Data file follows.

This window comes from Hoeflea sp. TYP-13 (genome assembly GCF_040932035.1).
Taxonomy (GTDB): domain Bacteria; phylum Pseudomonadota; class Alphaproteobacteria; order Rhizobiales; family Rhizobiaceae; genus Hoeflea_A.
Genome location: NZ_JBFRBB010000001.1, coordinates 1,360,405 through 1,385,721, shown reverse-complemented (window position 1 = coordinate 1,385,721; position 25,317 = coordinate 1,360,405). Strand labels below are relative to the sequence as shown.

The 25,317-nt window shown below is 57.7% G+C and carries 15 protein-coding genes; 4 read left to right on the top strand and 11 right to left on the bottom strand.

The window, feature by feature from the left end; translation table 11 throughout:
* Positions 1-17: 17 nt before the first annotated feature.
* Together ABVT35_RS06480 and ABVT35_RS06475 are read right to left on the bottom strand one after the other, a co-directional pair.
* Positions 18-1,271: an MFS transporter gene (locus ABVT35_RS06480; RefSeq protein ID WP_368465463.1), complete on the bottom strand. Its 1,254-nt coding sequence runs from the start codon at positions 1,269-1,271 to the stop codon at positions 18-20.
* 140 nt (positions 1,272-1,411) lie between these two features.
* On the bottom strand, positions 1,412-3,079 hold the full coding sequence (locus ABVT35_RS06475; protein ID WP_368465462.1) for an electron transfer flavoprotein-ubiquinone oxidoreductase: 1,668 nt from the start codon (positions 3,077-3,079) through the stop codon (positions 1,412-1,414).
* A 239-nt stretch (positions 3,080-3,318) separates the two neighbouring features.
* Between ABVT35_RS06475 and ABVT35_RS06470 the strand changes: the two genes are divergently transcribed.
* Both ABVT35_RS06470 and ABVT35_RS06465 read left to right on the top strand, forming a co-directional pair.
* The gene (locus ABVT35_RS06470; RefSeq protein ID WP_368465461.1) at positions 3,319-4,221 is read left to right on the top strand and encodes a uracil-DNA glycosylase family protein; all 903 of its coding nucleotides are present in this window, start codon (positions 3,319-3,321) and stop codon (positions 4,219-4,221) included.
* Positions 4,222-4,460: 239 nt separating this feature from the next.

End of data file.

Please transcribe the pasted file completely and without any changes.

This window comes from Hoeflea sp. TYP-13 (genome assembly GCF_040932035.1).
Taxonomy (GTDB): domain Bacteria; phylum Pseudomonadota; class Alphaproteobacteria; order Rhizobiales; family Rhizobiaceae; genus Hoeflea_A.
Genome location: NZ_JBFRBB010000001.1, coordinates 1,360,405 through 1,385,721, shown reverse-complemented (window position 1 = coordinate 1,385,721; position 25,317 = coordinate 1,360,405). Strand labels below are relative to the sequence as shown.

The 25,317-nt window shown below is 57.7% G+C and carries 15 protein-coding genes; 4 read left to right on the top strand and 11 right to left on the bottom strand.

The window, feature by feature from the left end; translation table 11 throughout:
* Positions 1-17: 17 nt before the first annotated feature.
* Together ABVT35_RS06480 and ABVT35_RS06475 are read right to left on the bottom strand one after the other, a co-directional pair.
* Positions 18-1,271: an MFS transporter gene (locus ABVT35_RS06480; RefSeq protein ID WP_368465463.1), complete on the bottom strand. Its 1,254-nt coding sequence runs from the start codon at positions 1,269-1,271 to the stop codon at positions 18-20.
* 140 nt (positions 1,272-1,411) lie between these two features.
* On the bottom strand, positions 1,412-3,079 hold the full coding sequence (locus ABVT35_RS06475; protein ID WP_368465462.1) for an electron transfer flavoprotein-ubiquinone oxidoreductase: 1,668 nt from the start codon (positions 3,077-3,079) through the stop codon (positions 1,412-1,414).
* A 239-nt stretch (positions 3,080-3,318) separates the two neighbouring features.
* Between ABVT35_RS06475 and ABVT35_RS06470 the strand changes: the two genes are divergently transcribed.
* Both ABVT35_RS06470 and ABVT35_RS06465 read left to right on the top strand, forming a co-directional pair.
* The gene (locus ABVT35_RS06470; RefSeq protein ID WP_368465461.1) at positions 3,319-4,221 is read left to right on the top strand and encodes a uracil-DNA glycosylase family protein; all 903 of its coding nucleotides are present in this window, start codon (positions 3,319-3,321) and stop codon (positions 4,219-4,221) included.
* Positions 4,222-4,460: 239 nt separating this feature from the next.